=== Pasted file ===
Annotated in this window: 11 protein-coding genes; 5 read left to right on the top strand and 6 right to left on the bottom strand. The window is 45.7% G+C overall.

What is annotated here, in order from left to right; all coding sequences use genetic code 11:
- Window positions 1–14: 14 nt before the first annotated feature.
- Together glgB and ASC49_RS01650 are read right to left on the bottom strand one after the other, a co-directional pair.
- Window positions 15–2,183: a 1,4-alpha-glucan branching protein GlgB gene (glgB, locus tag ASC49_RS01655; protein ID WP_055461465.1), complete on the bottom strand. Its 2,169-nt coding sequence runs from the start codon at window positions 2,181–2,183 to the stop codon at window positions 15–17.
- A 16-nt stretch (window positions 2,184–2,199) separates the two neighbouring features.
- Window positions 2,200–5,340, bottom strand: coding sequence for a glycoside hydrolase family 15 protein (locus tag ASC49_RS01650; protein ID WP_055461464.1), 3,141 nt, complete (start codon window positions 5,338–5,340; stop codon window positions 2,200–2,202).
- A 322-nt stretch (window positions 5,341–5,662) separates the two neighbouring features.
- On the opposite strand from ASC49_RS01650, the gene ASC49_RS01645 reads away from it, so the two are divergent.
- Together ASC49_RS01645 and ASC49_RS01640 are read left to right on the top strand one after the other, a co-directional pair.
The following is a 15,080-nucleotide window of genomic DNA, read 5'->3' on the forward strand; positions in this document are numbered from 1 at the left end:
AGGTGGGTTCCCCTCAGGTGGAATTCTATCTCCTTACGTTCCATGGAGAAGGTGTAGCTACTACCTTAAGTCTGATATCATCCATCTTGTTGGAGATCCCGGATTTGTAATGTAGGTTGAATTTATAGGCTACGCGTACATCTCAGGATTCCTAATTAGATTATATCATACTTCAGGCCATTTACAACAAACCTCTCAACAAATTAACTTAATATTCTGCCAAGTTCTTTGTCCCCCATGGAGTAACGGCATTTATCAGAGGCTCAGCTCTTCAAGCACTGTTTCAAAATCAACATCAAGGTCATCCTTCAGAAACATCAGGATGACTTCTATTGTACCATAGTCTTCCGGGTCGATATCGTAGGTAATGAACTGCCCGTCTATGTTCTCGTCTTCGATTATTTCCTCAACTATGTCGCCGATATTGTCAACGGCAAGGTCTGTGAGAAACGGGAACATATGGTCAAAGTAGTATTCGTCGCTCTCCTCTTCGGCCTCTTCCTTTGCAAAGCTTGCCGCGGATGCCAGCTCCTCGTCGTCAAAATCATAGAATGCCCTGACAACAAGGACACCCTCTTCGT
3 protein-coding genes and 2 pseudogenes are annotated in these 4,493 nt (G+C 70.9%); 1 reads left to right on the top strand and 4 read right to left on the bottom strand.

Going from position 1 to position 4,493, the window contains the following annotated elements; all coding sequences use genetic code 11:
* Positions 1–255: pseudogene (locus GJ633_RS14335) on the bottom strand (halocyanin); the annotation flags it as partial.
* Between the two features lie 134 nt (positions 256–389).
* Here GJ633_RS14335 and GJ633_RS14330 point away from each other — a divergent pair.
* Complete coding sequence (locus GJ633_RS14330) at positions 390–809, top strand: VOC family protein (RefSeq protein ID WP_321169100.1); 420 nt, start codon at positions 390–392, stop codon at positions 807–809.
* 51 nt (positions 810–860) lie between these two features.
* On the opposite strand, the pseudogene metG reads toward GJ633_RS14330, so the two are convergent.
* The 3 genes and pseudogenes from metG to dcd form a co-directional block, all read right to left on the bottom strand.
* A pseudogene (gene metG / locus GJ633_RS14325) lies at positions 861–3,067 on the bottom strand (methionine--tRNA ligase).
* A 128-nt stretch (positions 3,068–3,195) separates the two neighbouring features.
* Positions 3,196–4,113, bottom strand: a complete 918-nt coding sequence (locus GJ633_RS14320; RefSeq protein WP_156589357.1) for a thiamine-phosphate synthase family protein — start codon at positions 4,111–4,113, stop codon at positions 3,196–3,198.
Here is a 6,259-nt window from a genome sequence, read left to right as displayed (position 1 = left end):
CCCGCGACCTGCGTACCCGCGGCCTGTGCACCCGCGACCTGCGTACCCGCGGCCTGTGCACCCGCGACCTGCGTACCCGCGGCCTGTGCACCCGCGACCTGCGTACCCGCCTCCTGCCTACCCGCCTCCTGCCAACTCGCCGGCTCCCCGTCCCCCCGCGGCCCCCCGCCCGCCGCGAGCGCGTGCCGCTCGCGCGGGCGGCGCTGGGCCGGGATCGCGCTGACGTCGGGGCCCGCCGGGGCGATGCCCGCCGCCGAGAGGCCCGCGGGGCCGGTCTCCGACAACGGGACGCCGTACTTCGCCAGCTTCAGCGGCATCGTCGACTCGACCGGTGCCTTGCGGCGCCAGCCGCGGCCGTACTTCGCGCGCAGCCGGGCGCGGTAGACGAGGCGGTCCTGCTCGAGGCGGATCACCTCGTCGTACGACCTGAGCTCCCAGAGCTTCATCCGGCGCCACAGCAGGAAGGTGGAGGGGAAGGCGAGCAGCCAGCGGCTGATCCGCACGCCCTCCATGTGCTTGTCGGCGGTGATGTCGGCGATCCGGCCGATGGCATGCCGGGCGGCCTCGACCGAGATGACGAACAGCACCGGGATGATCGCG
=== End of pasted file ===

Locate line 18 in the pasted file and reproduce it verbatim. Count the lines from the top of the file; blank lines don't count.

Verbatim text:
* Complete coding sequence (locus GJ633_RS14330) at positions 390–809, top strand: VOC family protein (RefSeq protein ID WP_321169100.1); 420 nt, start codon at positions 390–392, stop codon at positions 807–809.